June 23, 2013 by talkaboutyork
I went to Britmums Live this weekend. For those normal people who don’t blog, you may not know what this is. It is a gathering of about 400 bloggers, mostly mothers but some dads too, who get together for two days to learn all about how to make your blog better, how to work with brands or do technical bits and pieces, be inspired and get new ideas, or simply to catch up with friends who you have ‘met’ online but now get to meet in the flesh. There are always moving or funny (or both) keynote addresses. And cake and wine feature strongly. It’s not a bad way to spend a weekend.
Except that half-way through it, I felt thoroughly meh. Actually, I felt like a complete and utter failure.
Now, that was probably partly due to PMT and my over active self-criticism and under active self-esteem.
But you see, I started blogging in 2008. That’s five years of blogging. Admittedly I haven’t done myself any favours by starting off as Home Office Mum, before becoming More to life than Laundry concurrently, before becoming Talk About York. I’m a marketing person. I know that to be successful, you need to maintain a consistent brand. I haven’t. But even before I made any changes, it took me a long time before anyone really read my blog. Gradually I got a following. But I was never really one of the ‘in crowd’. I perpetually felt like an outsider looking in.
And this weekend, people would look at my name badge and I could tell that 98% of the people there had never ever seen any of my blogs. What’s more (while I’m wallowing in self pity), I wasn’t nominated for any of the awards (never have been). I have never been asked to be a speaker at the event. And I’ve never had one of my blog posts selected to be read out at the crowd-sourced keynote.
All of that I would be ok with. Sort of. But a part of me just thinks, ‘It’s because you’re just not good enough.’
I admit, I don’t do enough to promote my blog. I don’t get involved in many linkys. I don’t tend to do sponsored posts or even many reviews. I don’t spend hours and hours on twitter and I don’t get involved in many of the other social media options that I should. I don’t spend hours on making my blog different or innovative. That hasn’t bothered me. Because my blog is my outlet for getting my thoughts down. Yes I love getting comments and I enjoy reading the blogs of those people I have come to know and really enjoy. But that’s where it ends. I should do more to meet other bloggers, read more. In short, my blog report card would probably say: must try harder.
Listening to a literary agent talk about how much you need to use your blog to help in the publicity of any book that you write, made me realise that it can’t just be a hobby, it has to become a business tool. Which sadly, takes away some of the fun of it.
All of this made me feel a bit down in the dumps.
But it was getting told that my book idea was good (great title, nice concept) but that I needed to take it and pretty much rewrite it from a different angle, that made me feel the most depressed. I am 70, 000 words in, about three chapters away from completing it. I know that it needs a complete rewrite anyway, because it needs to be sharper, slicker, better. But to start over, to change the story so much, well that feels like taking a sledge hammer to a cake I’ve spent hours icing.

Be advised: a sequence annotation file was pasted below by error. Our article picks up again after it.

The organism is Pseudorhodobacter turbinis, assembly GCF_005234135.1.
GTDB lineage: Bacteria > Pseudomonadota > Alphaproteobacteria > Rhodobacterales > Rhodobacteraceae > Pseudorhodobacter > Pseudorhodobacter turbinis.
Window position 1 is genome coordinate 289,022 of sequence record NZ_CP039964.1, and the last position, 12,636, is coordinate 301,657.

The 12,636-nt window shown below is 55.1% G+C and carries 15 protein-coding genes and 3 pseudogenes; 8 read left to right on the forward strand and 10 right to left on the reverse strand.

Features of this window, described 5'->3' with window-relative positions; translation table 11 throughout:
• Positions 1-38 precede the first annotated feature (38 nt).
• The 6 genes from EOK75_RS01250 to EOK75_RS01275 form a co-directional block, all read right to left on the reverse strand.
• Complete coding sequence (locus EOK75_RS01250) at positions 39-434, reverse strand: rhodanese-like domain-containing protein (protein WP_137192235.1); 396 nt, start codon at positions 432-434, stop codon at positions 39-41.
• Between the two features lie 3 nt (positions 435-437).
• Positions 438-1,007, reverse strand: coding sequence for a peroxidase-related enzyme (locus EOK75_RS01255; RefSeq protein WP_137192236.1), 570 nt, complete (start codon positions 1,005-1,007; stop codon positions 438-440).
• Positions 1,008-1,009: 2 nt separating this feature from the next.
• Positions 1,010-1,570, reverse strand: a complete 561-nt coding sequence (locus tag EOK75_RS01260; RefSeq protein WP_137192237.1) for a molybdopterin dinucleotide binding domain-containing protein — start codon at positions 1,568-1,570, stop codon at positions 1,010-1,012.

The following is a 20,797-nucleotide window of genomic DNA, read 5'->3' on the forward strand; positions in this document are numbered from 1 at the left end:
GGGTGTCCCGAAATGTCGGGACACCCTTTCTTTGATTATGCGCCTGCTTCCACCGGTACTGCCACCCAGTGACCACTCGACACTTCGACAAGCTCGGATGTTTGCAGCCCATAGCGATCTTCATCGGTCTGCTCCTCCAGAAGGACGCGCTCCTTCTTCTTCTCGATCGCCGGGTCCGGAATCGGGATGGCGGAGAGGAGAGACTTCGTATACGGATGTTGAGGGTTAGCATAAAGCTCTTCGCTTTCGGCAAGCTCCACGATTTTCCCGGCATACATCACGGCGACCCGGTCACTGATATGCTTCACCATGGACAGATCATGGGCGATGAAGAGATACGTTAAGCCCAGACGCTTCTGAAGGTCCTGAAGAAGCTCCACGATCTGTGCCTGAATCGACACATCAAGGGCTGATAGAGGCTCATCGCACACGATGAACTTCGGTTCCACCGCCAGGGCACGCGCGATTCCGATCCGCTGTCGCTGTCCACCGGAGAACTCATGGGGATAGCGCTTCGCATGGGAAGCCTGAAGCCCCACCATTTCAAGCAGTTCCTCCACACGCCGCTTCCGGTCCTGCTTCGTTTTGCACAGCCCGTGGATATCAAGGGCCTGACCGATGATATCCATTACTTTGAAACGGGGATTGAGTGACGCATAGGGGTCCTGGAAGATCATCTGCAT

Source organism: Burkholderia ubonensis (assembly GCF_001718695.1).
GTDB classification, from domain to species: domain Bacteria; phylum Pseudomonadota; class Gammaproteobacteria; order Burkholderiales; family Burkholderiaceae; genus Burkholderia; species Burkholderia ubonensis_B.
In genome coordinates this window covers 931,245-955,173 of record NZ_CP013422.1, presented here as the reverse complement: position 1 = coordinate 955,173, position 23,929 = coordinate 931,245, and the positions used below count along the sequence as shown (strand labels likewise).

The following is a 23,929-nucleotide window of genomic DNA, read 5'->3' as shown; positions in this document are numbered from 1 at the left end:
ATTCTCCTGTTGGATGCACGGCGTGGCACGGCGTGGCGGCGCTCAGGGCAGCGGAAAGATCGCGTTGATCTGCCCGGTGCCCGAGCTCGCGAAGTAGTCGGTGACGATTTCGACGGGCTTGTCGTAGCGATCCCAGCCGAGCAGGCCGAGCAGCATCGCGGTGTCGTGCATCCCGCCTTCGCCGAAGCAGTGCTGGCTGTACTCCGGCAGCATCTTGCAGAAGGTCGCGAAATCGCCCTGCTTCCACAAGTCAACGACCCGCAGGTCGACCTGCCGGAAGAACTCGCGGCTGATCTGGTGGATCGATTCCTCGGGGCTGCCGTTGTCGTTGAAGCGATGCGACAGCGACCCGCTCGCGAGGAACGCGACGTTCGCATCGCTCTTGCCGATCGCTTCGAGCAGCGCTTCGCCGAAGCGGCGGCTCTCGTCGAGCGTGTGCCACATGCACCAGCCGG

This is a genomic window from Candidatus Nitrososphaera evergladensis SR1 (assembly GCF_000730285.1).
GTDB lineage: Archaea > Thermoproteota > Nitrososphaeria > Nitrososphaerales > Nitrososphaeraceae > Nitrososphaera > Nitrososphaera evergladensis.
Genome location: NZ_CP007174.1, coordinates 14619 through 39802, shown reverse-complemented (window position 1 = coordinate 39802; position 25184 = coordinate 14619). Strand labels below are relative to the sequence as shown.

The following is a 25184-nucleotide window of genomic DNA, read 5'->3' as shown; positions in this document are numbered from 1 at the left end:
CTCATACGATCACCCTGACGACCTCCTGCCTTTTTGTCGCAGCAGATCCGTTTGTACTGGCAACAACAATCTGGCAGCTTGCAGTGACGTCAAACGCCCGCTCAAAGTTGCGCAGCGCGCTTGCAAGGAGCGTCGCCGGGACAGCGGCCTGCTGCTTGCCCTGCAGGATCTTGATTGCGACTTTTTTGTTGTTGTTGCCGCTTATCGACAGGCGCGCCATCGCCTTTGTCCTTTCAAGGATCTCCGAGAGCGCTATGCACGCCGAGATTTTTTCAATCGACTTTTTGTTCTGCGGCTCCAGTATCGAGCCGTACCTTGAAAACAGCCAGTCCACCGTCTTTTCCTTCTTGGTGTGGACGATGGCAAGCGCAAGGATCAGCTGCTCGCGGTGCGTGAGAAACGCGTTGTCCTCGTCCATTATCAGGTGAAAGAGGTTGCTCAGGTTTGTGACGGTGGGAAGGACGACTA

What’s more, some of the lovely, talented ladies I spent time with were asked to send their books in to the agent. I wasn’t asked to do that. You can pretty it up any which way you like, it still hurts not to be asked to do that.
I have very kind friends and family who tell me that they love my writing. Even my creative writing tutor who looked after me during my course last year had this to say about my work: ‘Your final scene was perceptive and accomplished, and moved towards a solid climax and relief of tension. The characters were particularly well drawn. I’ve enjoyed teaching you, and I hope you keep writing as you are very talented.’
So why then does it feel like I am kidding myself? I know that the literary world is a brutal place where criticism is a daily expectation (actually, getting criticised is a good thing, far better than being ignored, which I think happens even more often). So I need to toughen up or give myself a stern talking to. But then I got a stern talking to from Katie Piper.
This beautiful and incredibly brave woman gave they keynote address on the Saturday morning. She had had acid thrown in her face and was raped. She’s gone on to have a career in TV, has three published books and has set up a charity for burns victims. Her story is massively inspiring. Her positive attitude really made me want to slap myself in the face and say: Man the f*ck up. Stop wallowing. Get over yourself. And try again. And then try some more.
Katie has a book called ‘Start your day with Katie’, which contains a daily motivational saying. One of them is ‘Today is a new day, a new start - no matter what happened yesterday.’
So that’s what I’m going to think when I sit down with my novel tomorrow. It is a new day. No matter what has happened in the last five years of blogging, I am going to keep writing.
If in the end it all turns out that I am not made to be a novelist, I can die without wondering ‘what if.’
Thank you to Tattie Weasel, Potty Mummy, American Resident, Mum’s Gone To, Caroline of Lunchboxworld and Secrets of the Sandpit for keeping me company throughout the weekend. And Knackered Mother’s Wine Club, it was lovely to meet you and I feel I am your perfect target audience!